Frank Lloyd Wright is arguably America’s most treasured architect, changing residential architecture forever with the introduction of the Prairie style. The sought-after designer took commissions across the country—and even the world, designing the famous Imperial Hotel in Tokyo (among others in Japan)—throughout most of his life. One of Wright’s most iconic works is Taliesin, his own home in Spring Green, Wisconsin. The architect spent his childhood in the hills of the state, where his mother’s Welsh family settled, and was largely inspired by the landscape. It makes sense, then, that the architect would end up building his own home, studio, and architecture school here in 1909 on an 800-acre estate, which he named Taliesin (Welsh for “shining brow,” as Wright’s residence on the property, also named Taliesin, sits right on the brow of a hill). Herewith, we discuss seven facts you may not know about Wright’s northern home.
1. Wright built Taliesin as a refuge from a romantic scandal.
In 1889, the 21-year-old Wright married Catherine “Kitty” Tobin, with whom he would have six children, and the family resided in the fashionable Oak Park suburb of Chicago. The architect would soon start an affair with Mamah Borthwick Cheney, the wife of his neighbor and client. In 1909, Wright and Cheney abandoned their families to travel Europe for a year together. Upon their return, they were ostracized from Chicago society, so they moved back to Wisconsin and built Taliesin to start their lives anew.
2. It burned down—twice.
Cheney and Wright’s romance ended quite violently. On August 15, 1914, a servant at Taliesin went on a murderous rampage, setting fire to the private living quarters of Taliesin and killing seven people, including Cheney and her two children, with an axe. The house was gutted. Wright, who was out of town during the massacre, immediately rebuilt Taliesin, yet the home completely burned down again in 1925, when faulty wiring sparked. Again, Wright rebuilt, and thus the version of Taliesin that exists today is known as Taliesin III. You can actually see some evidence of the fires: While most of Wright’s art collection was destroyed in the blazes, some pieces survived, blackened—the architect included some of these burnt works in Taliesin III. You can also spot some charred ceiling beams if you look carefully.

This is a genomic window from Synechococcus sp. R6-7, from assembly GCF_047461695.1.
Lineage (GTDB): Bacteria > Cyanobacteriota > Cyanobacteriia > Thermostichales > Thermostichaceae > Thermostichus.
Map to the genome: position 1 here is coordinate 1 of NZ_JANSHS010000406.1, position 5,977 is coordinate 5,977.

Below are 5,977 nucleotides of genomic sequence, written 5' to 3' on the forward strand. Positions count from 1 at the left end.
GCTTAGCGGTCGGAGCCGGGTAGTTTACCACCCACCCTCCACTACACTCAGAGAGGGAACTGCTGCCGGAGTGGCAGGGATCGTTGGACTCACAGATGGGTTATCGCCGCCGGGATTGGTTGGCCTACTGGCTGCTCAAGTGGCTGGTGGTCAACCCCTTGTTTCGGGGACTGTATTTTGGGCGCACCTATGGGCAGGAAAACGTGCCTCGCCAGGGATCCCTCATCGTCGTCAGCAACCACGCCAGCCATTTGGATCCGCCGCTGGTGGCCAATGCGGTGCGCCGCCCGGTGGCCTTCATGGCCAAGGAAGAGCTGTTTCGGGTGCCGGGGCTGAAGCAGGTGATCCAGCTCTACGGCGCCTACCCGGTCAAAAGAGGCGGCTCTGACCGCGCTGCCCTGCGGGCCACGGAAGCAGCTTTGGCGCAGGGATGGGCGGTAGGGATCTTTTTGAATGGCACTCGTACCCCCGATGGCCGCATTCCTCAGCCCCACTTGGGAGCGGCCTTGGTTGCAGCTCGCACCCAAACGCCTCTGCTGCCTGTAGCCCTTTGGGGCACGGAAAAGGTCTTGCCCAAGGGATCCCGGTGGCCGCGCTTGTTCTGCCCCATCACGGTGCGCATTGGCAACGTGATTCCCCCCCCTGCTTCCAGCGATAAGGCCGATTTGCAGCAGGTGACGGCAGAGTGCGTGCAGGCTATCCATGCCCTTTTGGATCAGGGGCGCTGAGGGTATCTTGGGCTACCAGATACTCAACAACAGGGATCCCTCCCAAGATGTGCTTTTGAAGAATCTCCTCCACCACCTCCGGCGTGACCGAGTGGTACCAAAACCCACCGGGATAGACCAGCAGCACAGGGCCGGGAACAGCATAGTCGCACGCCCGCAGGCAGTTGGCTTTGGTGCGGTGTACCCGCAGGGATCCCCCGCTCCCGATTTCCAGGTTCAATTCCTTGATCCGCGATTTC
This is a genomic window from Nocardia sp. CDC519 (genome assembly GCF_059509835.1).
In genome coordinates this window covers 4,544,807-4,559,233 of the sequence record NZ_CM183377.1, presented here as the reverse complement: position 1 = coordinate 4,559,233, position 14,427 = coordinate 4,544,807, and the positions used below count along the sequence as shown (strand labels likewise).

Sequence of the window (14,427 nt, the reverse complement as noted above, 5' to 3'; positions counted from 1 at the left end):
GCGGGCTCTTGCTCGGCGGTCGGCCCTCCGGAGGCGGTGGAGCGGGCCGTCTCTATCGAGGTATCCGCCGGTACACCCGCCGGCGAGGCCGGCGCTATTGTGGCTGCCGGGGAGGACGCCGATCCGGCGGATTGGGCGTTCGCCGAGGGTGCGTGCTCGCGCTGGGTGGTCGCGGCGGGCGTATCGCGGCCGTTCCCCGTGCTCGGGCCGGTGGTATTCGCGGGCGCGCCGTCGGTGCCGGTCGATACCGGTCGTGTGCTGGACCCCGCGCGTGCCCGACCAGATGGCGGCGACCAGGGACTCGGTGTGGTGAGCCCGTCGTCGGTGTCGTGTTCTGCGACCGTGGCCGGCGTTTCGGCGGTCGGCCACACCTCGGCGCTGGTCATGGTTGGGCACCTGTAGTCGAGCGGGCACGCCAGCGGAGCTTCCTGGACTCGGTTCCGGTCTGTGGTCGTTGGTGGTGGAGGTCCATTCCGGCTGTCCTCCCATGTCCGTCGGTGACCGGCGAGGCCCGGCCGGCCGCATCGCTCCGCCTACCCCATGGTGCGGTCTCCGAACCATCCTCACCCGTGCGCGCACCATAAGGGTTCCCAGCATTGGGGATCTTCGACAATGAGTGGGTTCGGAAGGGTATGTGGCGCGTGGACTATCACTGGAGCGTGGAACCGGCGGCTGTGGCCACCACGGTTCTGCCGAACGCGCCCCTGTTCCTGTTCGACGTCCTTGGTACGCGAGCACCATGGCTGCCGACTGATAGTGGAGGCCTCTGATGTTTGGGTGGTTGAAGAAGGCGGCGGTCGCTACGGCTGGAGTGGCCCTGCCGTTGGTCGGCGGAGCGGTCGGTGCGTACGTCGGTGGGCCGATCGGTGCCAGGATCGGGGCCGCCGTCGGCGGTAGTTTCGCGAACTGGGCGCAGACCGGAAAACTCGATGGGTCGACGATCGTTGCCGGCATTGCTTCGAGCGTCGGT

3. Wright also accidentally set his architecture school on fire.
When the architect was burning brush on his property, he accidentally torched the Hillside Theater of his architecture school. As he did for his residence, Wright rebuilt. (You’ll notice that at his second home, Taliesin West in Arizona, the property is filled with pools and fountains. Perhaps he was worried about fires?)
4. The architect’s first works were built on (or near) the estate.
Chicago architect Joseph Lyman Silsbee designed the Unity Chapel for the Lloyd Jones family, Wright’s maternal family, in 1886. The then 18-year-old Wright unofficially apprenticed for Silsbee, designing the interior of the chapel, which is located just off the estate. But Wright’s very first solo project was actually on the property itself. In 1887 his aunts Jane and Ellen Lloyd Jones commissioned the young architect to design the structure for their Hillside Home School, which Wright eventually demolished. A second building he designed for the school in 1901 still stands on the property today as part of the School of Architecture at Taliesin.
5. There are 524 windows in the main house.
“I think this reinforces Wright’s use of natural light and integrating the landscape into his designs,” says Kieran Murphy, historian at Taliesin Preservation. Wright’s aforementioned love of the hills of Wisconsin certainly had a hand in fueling his long-lasting obsession with nature, so it’s not too surprising that he wanted to take in the landscape from wherever he stood in the house. For the record, the interior of the home is about 21,000 square feet, so there’s quite a lot of room for windows.
6. He designed the home without gutters because he wanted icicles to form in the winter.
“I wanted a home where icicles by invitation might beautify the eaves. So there were no gutters,” writes Wright in An Autobiography. “And when the snow piled deep on the roofs and lay drifted in the courts, icicles came to hang staccato from the eaves. Prismatic crystal pendants sometimes six feet long, glittered between the landscape and the eyes inside.”
7. Wright never finished Taliesin.
Up until his death, Wright was always modifying Taliesin. There are 200 documented changes—from major ones, like the addition of rooms, to minor ones, like painting walls—and there were likely many others. One of the last changes to the property was the conversion of a chicken coop into a dormitory for the architecture school. We promise it’s much nicer than it sounds.